buildings of distinction
ED IS THE DOMINANT
COLOR. And not just
any red. The promi-nent
doors fronting the
four apparatus bays —
unmissable by anyone
driving past the station
on Cinema Drive between Market Street and Kerr
Avenue — are painted fire engine red.
“We got the color from one of the fire trucks
and sent it to the manufacturer and said, ‘this
is the color we want,’” says Mark Loudermilk,
senior associate at Wilmington design firm Becker
Morgan Group and lead architect for the project.
“We took the paint chips out and said, ‘it should
look just like the fire trucks.’”
The Station 3 logo above the main entrance is
another touch that evokes memories of fire sta-tions
“The number itself was usually pretty promi-nent,”
Loudermilk says. “So we made a specific
design decision to put that number 3 up there big
and bold, right over the center of the entrance.
We painted it the same red color as well. We used
a stencil font, which is like an old military font
where they would spray paint through a stencil.
Firefighters are not military but there are some similarities. It’s the idea that you’re serving,
and you’re serving with this band of brothers that saves people’s lives.”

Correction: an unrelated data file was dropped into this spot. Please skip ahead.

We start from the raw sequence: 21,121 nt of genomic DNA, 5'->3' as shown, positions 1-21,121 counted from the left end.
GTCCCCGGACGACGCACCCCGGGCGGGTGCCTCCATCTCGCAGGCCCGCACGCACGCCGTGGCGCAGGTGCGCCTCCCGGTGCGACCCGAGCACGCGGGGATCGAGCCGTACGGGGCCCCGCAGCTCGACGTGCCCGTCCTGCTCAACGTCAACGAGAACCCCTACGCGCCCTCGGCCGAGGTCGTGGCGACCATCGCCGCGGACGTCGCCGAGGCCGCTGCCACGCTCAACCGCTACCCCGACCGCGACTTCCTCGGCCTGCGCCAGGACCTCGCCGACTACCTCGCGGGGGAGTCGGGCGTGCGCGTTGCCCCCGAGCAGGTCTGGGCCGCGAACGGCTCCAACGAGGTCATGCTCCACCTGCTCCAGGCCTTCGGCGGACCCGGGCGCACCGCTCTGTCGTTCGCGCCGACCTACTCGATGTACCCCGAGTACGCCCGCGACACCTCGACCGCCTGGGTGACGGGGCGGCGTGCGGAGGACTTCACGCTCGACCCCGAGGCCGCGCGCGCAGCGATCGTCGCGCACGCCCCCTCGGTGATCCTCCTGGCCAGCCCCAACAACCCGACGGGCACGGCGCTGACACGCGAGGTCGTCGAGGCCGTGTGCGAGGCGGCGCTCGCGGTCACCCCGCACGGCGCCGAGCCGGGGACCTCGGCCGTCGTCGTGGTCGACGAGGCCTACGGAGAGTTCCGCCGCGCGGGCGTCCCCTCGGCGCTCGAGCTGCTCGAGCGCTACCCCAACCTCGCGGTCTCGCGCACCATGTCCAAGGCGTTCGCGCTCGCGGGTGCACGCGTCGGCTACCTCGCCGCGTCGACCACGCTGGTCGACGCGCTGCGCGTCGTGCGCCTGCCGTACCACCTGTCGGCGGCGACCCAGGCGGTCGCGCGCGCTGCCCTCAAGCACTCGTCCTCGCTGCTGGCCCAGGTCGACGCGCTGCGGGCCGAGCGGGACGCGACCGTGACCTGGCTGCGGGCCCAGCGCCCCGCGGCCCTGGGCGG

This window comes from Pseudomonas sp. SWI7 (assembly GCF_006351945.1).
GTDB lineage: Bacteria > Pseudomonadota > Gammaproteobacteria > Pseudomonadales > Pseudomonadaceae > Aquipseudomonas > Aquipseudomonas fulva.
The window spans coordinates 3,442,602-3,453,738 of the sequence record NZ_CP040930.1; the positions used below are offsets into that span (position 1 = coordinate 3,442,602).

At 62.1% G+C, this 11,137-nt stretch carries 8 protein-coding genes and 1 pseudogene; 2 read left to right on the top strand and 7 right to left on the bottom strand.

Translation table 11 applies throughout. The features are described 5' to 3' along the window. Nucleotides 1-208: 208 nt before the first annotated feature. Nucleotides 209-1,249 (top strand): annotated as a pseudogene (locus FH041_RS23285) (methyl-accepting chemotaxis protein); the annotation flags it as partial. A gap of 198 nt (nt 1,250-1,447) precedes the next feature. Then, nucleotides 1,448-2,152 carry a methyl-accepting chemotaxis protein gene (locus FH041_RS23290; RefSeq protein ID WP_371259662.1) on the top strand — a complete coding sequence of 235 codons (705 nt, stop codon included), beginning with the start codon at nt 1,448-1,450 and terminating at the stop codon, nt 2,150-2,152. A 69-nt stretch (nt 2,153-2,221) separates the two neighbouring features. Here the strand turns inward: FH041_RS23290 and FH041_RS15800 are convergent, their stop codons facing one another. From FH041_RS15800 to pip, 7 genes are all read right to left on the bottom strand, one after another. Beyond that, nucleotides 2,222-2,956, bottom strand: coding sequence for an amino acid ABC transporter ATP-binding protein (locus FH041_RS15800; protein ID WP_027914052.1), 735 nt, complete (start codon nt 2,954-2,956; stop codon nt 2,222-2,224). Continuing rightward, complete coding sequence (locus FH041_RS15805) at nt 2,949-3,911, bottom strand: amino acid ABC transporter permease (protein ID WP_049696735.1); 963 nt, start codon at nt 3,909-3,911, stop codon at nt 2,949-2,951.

There’s also an abundance of brick, the customary building material for fire stations.
“Typically, it’s going to be brick,” Blackley says. “It doesn’t have to be, but I think that’s
one of the things a fire station typically looks like. It should look like a fire station.”
The hose tower to the right of the building that rises above the
roof of the apparatus bay is another design element inspired by
“It’s like a steeple,” Loudermilk says. “It’s iconic at fire stations.”
A hose tower was a necessity in older stations. When a crew
returned from a call, the fire hoses were hoisted to the top of the
tower to drip-dry, preventing rot. Today, wet hoses are dried with
heaters. The tower at Station 3 is functional in that it’s used for stor-age,
but mostly it’s there because it looks good from the outside.
Aesthetic considerations were as important as incorporating
the traditional aspects. By necessity, every fire station has to be
designed around the huge floor-to-ceiling apparatus bay doors. But
that doesn’t mean it has to be a cookie-cutter municipal facility.
“You’re going to have those big garage doors,” Loudermilk says. “They’re usually facing a
very public street, and they are big and wide. If you have three or four of them lined up, it’s
so easy to make them look institutional. You’ve got to spend a lot of time on the design so
they look nice. What is the detailing in the brick around the doorways? What is the color
of the doors?”
While the city’s other city fire stations all have brick exteriors, Station 3 is the only one
with red doors and a hose tower. The trend toward borrowing from the past will continue
with the next station, under construction on Shipyard Boulevard.
PHOTO BY ALLISON POTTER PHOTO BY ALLISON POTTER PHOTO BY ALLISON POTTER
Some of Wilmington’s
still stand, including
(top to bottom) old
Station 2 at South
Fifth Avenue and
Castle Street, Old
Station 3 at 602 North
Fourth Street, and
Old Station 5 at 1702